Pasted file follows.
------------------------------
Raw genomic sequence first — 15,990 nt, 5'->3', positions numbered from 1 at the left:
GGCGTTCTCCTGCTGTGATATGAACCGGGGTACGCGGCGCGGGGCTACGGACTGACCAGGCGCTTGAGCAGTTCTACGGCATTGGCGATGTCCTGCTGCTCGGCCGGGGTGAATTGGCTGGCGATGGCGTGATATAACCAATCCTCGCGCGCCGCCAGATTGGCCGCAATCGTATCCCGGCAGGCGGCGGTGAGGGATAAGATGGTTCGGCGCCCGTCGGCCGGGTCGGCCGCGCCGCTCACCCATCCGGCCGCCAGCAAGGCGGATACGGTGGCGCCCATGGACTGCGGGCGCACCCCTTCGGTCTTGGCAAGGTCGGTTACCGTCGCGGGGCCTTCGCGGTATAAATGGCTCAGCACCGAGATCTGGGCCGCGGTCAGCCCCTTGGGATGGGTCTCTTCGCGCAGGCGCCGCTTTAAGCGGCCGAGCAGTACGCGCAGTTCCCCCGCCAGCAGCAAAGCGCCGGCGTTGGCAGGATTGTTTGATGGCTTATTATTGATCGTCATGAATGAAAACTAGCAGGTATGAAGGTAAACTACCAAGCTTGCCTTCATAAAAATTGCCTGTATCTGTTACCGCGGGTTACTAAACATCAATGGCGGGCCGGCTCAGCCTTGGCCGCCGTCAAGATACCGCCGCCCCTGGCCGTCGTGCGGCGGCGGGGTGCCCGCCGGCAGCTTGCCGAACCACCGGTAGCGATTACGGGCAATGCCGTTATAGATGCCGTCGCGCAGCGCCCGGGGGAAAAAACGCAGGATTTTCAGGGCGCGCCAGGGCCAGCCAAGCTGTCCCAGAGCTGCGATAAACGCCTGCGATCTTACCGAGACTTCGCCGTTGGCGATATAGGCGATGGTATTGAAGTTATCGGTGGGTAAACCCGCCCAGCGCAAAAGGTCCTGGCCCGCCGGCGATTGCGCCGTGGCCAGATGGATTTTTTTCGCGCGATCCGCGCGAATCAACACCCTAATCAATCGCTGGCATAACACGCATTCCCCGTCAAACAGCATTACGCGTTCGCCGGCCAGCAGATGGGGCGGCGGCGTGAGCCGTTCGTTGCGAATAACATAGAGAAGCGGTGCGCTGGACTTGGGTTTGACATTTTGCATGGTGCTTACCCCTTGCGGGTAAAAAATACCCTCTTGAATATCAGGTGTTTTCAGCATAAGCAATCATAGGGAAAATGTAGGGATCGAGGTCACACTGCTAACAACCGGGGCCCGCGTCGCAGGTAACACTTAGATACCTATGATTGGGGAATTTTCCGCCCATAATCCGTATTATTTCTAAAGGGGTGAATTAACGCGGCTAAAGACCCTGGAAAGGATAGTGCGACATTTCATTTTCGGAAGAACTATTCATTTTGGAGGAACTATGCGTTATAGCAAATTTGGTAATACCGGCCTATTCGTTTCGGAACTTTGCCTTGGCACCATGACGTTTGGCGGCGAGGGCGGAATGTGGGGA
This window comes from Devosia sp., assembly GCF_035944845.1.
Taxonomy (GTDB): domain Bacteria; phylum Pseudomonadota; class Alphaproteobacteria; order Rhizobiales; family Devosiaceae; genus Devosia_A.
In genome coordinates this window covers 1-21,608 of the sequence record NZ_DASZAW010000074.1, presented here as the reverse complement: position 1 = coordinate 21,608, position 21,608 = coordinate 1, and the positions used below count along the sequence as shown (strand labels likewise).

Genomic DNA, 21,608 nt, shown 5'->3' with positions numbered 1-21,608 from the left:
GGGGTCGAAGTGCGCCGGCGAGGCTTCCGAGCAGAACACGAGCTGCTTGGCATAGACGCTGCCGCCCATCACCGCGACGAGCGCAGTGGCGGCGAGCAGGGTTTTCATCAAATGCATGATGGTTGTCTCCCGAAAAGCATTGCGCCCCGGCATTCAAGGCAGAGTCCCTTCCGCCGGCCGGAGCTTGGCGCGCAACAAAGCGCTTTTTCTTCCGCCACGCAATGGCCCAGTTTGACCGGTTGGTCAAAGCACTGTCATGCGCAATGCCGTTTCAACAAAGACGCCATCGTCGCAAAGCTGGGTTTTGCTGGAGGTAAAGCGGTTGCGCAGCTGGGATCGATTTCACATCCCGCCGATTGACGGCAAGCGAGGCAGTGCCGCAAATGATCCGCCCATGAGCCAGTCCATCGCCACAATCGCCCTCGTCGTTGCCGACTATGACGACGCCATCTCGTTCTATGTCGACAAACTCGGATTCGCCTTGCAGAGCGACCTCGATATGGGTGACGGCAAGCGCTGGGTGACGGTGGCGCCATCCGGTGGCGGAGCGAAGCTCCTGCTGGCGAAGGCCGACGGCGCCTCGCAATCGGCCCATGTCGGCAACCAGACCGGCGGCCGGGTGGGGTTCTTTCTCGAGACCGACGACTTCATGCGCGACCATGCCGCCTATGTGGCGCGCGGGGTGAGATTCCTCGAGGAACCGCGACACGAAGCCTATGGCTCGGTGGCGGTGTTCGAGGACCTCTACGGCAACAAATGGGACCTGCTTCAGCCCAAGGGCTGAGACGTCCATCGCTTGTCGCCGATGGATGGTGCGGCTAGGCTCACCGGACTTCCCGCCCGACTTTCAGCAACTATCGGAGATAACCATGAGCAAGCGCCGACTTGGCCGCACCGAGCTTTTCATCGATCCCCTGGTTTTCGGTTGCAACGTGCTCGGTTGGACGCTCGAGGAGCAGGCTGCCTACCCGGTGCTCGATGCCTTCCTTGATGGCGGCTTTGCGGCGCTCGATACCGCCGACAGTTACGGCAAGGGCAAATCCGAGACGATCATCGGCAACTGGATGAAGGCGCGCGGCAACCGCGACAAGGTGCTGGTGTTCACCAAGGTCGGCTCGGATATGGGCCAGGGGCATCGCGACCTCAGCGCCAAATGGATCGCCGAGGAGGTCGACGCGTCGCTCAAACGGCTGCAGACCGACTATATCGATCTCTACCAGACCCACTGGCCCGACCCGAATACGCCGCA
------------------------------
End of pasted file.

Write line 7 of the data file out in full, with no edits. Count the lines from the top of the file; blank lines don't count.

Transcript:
GGGGTCGAAGTGCGCCGGCGAGGCTTCCGAGCAGAACACGAGCTGCTTGGCATAGACGCTGCCGCCCATCACCGCGACGAGCGCAGTGGCGGCGAGCAGGGTTTTCATCAAATGCATGATGGTTGTCTCCCGAAAAGCATTGCGCCCCGGCATTCAAGGCAGAGTCCCTTCCGCCGGCCGGAGCTTGGCGCGCAACAAAGCGCTTTTTCTTCCGCCACGCAATGGCCCAGTTTGACCGGTTGGTCAAAGCACTGTCATGCGCAATGCCGTTTCAACAAAGACGCCATCGTCGCAAAGCTGGGTTTTGCTGGAGGTAAAGCGGTTGCGCAGCTGGGATCGATTTCACATCCCGCCGATTGACGGCAAGCGAGGCAGTGCCGCAAATGATCCGCCCATGAGCCAGTCCATCGCCACAATCGCCCTCGTCGTTGCCGACTATGACGACGCCATCTCGTTCTATGTCGACAAACTCGGATTCGCCTTGCAGAGCGACCTCGATATGGGTGACGGCAAGCGCTGGGTGACGGTGGCGCCATCCGGTGGCGGAGCGAAGCTCCTGCTGGCGAAGGCCGACGGCGCCTCGCAATCGGCCCATGTCGGCAACCAGACCGGCGGCCGGGTGGGGTTCTTTCTCGAGACCGACGACTTCATGCGCGACCATGCCGCCTATGTGGCGCGCGGGGTGAGATTCCTCGAGGAACCGCGACACGAAGCCTATGGCTCGGTGGCGGTGTTCGAGGACCTCTACGGCAACAAATGGGACCTGCTTCAGCCCAAGGGCTGAGACGTCCATCGCTTGTCGCCGATGGATGGTGCGGCTAGGCTCACCGGACTTCCCGCCCGACTTTCAGCAACTATCGGAGATAACCATGAGCAAGCGCCGACTTGGCCGCACCGAGCTTTTCATCGATCCCCTGGTTTTCGGTTGCAACGTGCTCGGTTGGACGCTCGAGGAGCAGGCTGCCTACCCGGTGCTCGATGCCTTCCTTGATGGCGGCTTTGCGGCGCTCGATACCGCCGACAGTTACGGCAAGGGCAAATCCGAGACGATCATCGGCAACTGGATGAAGGCGCGCGGCAACCGCGACAAGGTGCTGGTGTTCACCAAGGTCGGCTCGGATATGGGCCAGGGGCATCGCGACCTCAGCGCCAAATGGATCGCCGAGGAGGTCGACGCGTCGCTCAAACGGCTGCAGACCGACTATATCGATCTCTACCAGACCCACTGGCCCGACCCGAATACGCCGCA